Students On The Move Despite Various Injuries
Published: Thursday, May 3, 2012
Updated: Wednesday, January 9, 2013 19:01
Other students, such as the junior with the knee injury, do not need accommodations such as these, but still see their academic lives affected.
“I had to keep my leg elevated in class, so that meant that someone else couldn’t use that chair,” the junior said. “If I came later, people would have to leave their seats.”
This student tried to deal with any academic issues caused by her injury by herself, but found that professors were willing to help.
“I didn’t really tell my professors, I just made an effort to get to class on time,” she said. “One professor said that he could have people move from the front row if I came late, instead of me having to walk around looking for a seat.”
This student found that other students were generally understanding of her ailment, but could still do more to help.
“If you have a friend with a temporary disability, don’t belittle it,” she said. “Imagine yourself not being able to do the things you do in your daily routine and try to be understanding of that. People didn’t really make fun of it, but sometimes they just overlooked it.”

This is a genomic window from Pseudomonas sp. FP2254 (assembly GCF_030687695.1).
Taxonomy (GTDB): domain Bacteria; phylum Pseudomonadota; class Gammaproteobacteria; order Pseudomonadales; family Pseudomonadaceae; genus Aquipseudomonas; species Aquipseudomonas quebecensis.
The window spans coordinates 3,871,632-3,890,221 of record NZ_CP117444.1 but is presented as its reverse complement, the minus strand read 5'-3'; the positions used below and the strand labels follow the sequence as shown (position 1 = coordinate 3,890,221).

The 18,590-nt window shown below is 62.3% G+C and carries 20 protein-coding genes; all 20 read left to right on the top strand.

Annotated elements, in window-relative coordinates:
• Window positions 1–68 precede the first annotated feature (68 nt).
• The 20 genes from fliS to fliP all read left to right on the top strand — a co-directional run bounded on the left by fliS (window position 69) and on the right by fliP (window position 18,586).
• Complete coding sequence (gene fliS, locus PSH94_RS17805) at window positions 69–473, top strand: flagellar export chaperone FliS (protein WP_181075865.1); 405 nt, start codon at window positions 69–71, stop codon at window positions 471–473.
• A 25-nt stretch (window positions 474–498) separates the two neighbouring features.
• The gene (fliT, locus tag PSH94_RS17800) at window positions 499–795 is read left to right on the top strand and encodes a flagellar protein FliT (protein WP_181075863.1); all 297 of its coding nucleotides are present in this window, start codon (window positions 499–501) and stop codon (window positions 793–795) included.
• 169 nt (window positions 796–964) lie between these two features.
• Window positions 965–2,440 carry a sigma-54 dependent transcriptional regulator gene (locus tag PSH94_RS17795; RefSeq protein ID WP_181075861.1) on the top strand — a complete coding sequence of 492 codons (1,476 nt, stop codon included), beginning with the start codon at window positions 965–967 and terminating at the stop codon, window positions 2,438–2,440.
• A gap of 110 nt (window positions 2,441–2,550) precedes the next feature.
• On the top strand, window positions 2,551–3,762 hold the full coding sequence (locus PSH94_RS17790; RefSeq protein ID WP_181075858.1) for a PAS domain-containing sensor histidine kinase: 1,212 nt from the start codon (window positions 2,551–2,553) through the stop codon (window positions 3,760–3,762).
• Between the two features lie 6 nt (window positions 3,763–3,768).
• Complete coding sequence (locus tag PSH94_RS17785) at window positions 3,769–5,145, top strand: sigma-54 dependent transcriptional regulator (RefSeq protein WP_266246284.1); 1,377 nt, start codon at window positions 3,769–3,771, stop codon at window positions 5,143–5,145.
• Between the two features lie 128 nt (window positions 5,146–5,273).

Small actions of kindness may make a big impact on a temporarily disabled student’s day.
“I would encourage people to try to help as much as possible,” she said. “Even though it’s temporary, it does impact your attitude during the time. Any help or words of motivation or encouragement are helpful—more than you may think.”
The administration encourages any BC student with a disability, whether it be temporary or permanent, to seek out the resources that can be found on campus. Students with medical, physical, psychological, and temporary disabilities are encouraged to visit the Disability Services Office. Students with learning disabilities are encouraged to visit the Connors Family Learning Center, or contact Kathy Duggan, associate director for support services. The Learning Center can provide tutoring services to students with learning disabilities, as well as accommodations such as extra time on tests, the ability to take tests in the Learning Center, and access to audio versions of required readings.
Samantha Costanzo, Asst. News Editor, contributed to this report.